Wednesday, 27 October 2010

To Navbar or Not to Navbar

Recently, were asked to help a special school redesign their Uniservity platform to make it more accessible to their students. The main beef with the existing platform was that there was too much extraneous gumpf around the sides of the screen, and navigating to the relevant class page was too complex for many students. The ideal would be to do away with the Navbar entirely and as soon as a student logs in, they are taken directly to their class page. Now that is no mean feat in a platform where you cannot use PHP, and in the end we only partially achieved this.
The system we ended up with was as follows:

  • Student clicks a logo to log in and enters their login details.
  • Student is presented with a picture of their teacher which they click.
  • Student is taken to their class page.

When staff log in, they are presented with the pictures of all the teachers whose class areas they have access to plus any communal areas such as the Staffroom area.

By default, Uniservity will customise the standard Navbar depending on who is logged in and will only show them links to areas and resources they have the permissions to access. If you want to have more control over how the Navbar looks, and aren't happy with simply using Custom Images for the groups and having gaps between them (yuk!), you are stuck with a static Navbar which is not customised to the user's access permissions. This is fine for resources as, if these are linked to manually from class pages, a user will only see them when and if they get to the class page. So what is needed is a way either to customise the Navbar independently of Uniservity's standard functionality, or to do away with the Navbar completely and use graphics on the page which are customised to the user's permissions.

It turns out that both of these are possible using a little JavaScript and a thing called an iframe. The system that was devised works on the principle that if an image is stored in the Resources area of a group that a user does not have the permissions to access, that image will not load if it is on a page that the user is looking at. So, for instance, if Jonny is in class 3 and he looks at the homepage for his platform, which contains an image stored in the class 4 resources area, all he will see is a red cross because he does not have the rights to access the image.

So what we could do is store an image which represents each class (say a pencil with the class's name on it, or in the case above, a photo of the class teacher) in the relevant class's Resources area and set the Access Permissions so that it is only visible to that class, either using All Group Members or Profile Sets, depending on which way round you have it set up. The problem with this is that if we then place these images using their URLs into the homepage or a Custom Navbar, we will see the class images that are accessible to us but we will also see an unsightly red cross for those that aren't. So how do we get rid of the red cross? Enter JavaScript.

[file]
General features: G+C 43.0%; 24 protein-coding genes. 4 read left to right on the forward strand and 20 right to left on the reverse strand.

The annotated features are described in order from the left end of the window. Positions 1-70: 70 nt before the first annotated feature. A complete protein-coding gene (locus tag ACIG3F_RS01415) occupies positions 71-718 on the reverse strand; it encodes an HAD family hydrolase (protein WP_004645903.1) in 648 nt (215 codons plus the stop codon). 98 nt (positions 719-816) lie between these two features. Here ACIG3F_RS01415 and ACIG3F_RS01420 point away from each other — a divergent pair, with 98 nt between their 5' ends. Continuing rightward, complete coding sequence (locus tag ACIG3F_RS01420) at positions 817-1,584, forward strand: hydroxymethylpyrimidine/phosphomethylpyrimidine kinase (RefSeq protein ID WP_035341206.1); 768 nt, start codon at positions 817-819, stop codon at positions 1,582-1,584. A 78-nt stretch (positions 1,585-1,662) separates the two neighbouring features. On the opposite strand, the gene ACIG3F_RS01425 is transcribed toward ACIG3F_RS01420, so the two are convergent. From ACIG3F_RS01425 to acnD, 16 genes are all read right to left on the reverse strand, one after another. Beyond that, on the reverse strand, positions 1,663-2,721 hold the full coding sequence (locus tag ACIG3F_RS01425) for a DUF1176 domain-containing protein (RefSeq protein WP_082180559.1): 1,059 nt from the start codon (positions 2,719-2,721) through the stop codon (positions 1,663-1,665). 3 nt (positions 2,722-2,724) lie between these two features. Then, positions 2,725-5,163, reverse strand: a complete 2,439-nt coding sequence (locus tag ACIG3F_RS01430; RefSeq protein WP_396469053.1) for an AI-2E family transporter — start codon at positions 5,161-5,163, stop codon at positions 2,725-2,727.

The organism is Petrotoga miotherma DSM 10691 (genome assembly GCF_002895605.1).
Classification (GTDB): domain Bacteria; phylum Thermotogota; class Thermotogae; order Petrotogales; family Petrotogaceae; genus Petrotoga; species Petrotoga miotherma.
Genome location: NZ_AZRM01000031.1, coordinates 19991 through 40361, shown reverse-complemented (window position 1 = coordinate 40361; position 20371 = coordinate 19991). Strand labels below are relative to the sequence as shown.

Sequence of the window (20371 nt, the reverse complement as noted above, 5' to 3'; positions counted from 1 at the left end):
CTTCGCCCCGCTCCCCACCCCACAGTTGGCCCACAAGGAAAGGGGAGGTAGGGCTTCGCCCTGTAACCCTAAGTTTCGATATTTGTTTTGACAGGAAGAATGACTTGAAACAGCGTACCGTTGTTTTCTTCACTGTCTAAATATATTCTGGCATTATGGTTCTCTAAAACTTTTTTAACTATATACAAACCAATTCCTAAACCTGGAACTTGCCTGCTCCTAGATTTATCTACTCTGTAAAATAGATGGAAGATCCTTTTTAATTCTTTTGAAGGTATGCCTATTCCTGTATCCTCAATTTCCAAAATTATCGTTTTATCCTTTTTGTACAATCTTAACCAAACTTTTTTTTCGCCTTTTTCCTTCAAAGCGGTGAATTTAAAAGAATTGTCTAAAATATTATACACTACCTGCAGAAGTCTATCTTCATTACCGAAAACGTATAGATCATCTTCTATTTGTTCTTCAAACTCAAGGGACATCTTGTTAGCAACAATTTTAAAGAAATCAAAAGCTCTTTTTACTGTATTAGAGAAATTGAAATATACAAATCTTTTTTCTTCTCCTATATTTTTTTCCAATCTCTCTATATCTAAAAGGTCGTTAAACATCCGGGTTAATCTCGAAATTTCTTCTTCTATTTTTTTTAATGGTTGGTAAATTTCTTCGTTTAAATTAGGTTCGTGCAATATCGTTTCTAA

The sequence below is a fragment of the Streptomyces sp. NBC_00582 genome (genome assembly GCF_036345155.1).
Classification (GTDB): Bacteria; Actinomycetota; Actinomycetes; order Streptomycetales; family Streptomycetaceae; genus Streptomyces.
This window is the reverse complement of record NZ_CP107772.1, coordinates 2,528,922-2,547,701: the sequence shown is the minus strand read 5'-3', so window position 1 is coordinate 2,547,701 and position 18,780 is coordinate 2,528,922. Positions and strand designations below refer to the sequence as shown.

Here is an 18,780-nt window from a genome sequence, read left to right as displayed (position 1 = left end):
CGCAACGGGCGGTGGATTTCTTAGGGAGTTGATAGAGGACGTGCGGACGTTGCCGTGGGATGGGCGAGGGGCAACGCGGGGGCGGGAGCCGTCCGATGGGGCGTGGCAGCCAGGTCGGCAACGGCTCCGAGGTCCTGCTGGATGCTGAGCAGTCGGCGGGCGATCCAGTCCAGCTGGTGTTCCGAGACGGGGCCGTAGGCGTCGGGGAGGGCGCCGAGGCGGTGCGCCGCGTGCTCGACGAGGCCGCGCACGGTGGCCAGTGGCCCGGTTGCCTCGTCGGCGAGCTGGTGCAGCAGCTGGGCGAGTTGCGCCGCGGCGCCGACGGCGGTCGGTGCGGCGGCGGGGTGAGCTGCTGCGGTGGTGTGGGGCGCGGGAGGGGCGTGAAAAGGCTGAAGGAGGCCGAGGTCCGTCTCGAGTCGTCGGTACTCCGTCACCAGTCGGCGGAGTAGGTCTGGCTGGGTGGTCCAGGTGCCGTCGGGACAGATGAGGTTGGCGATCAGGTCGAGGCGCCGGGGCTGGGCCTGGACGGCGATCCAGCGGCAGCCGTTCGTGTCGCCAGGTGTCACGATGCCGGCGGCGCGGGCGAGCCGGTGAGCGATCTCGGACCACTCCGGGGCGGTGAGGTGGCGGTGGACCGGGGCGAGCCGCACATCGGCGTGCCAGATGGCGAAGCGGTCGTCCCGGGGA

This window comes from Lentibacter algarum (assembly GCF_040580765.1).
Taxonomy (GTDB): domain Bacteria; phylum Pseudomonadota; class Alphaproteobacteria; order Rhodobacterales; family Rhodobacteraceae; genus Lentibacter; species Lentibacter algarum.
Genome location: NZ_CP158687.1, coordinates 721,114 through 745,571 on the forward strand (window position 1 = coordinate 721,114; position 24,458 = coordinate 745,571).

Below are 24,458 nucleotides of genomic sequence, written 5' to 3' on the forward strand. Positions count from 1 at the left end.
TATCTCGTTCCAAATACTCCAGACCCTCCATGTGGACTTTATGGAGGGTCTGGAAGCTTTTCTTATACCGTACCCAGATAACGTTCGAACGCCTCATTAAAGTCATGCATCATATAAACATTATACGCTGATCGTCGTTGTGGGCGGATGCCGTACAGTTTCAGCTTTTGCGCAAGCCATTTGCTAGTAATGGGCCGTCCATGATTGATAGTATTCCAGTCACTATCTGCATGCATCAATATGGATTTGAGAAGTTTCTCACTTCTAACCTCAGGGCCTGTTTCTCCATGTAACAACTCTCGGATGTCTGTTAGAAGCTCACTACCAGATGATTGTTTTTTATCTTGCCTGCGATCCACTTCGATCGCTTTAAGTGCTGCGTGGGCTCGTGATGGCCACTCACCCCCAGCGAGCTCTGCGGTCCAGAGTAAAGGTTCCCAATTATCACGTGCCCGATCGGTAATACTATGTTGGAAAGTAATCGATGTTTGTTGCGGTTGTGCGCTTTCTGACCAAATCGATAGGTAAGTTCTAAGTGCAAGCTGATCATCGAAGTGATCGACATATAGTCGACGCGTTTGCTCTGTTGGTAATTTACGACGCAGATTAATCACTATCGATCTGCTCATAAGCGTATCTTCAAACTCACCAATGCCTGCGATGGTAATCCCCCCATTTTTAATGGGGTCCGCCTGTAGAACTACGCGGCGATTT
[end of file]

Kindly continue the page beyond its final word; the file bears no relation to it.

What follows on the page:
Now Uniservity copes well with some JavaScript when entering it into the Source Editor for group pages, but the editor can sometimes do odd things and strip out code that it doesn't recognise. For this reason, I decided to approach it from a slightly different angle. I created the homepage using a text editor and saved it as an HTML file, then uploaded this as a Public resource to the Resources area of the platform's top level group. I then put this code into the homepage Source Editor:

You will notice the iframe tag here, which creates a window (in this case an invisible one) into another webpage. The style properties set the frame which appears around the edge by default to zero pixels so that it is invisible (as well as the frameborder="0" attribute). Also being set is the width of the iframe, which is made to be 100% of the width of the window (in this case the central area of the Uniservity page), and the scrollbars which are turned off so that the iframe is completely invisible and it appears as though the content coming from the source page is simply on the page with no frame. The source page is referred to by the src attribute, and this URL is the URL of the manually created and uploaded webpage I made reference to above.

This method circumvents the filters which decide what one can and cannot put into the Source Editor for a group homepage, so we are free to use whatever JavaScript we like without worry. The JavaScript in question which prevents an image displaying if it is not accessible to the user is shown below:

The magic part of this is the part which starts onerror=. This is what is called an event handler and it is basically saying that if an error is thrown up when trying to load the image concerned (such as it isn't accessible), do something. The something it does is to change the style properties of the image to make it invisible and have zero width and height. That means that if the image does not load, it will not display at all. You can see how this could be used in a Custom Navbar to acheive what the inbuilt Uniservity system does but with much more flexibility in what the Navbar actually looks like.

Please note that I have never tried this code directly in a Custom Navbar, so I don't know whether it will work without being stripped out. In my experience, the Custom Navbar box is a lot more forgiving in terms of what it will allow, so the chances are it would work. If not, you could always use an iframe as in the example above and create the code for the Custom Navbar outside Uniservity then upload it as a resource.

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